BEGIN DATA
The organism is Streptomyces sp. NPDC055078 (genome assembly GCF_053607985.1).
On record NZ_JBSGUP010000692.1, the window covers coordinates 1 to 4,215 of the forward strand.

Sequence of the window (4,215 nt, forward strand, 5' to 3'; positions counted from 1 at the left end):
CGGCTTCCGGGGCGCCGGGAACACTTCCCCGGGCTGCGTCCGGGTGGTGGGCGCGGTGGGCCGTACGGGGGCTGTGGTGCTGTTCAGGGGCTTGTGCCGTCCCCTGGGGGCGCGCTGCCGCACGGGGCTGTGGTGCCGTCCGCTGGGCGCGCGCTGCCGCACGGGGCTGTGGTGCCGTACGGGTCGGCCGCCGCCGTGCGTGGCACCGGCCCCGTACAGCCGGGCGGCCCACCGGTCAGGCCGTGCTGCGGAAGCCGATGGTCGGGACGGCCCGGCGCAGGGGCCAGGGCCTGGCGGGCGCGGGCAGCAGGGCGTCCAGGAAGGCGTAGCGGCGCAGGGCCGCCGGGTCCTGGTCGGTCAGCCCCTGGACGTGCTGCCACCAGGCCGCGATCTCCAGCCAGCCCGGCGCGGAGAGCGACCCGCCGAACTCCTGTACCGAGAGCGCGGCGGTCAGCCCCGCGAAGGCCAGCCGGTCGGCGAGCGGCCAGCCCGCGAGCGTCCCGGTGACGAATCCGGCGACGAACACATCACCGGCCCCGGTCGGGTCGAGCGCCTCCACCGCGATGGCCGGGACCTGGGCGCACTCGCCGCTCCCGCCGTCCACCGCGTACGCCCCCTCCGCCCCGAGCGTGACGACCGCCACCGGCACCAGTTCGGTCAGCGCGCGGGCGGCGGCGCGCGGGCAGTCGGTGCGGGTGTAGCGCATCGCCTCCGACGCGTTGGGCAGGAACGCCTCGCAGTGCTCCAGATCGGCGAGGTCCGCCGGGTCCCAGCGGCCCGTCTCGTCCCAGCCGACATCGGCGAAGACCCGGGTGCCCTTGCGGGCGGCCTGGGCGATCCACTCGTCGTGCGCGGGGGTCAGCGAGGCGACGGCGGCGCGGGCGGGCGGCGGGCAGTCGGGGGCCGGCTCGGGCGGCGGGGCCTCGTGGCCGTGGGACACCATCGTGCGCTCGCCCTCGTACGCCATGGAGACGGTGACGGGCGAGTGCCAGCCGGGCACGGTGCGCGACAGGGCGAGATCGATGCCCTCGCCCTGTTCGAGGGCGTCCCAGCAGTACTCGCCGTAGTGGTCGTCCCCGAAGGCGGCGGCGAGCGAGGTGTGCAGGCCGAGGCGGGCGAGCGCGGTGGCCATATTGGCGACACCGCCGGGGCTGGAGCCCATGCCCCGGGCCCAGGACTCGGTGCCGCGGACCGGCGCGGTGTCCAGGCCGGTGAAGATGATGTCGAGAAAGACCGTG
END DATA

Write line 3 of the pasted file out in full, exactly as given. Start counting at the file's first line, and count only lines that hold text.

Sequence of the window (4,215 nt, forward strand, 5' to 3'; positions counted from 1 at the left end):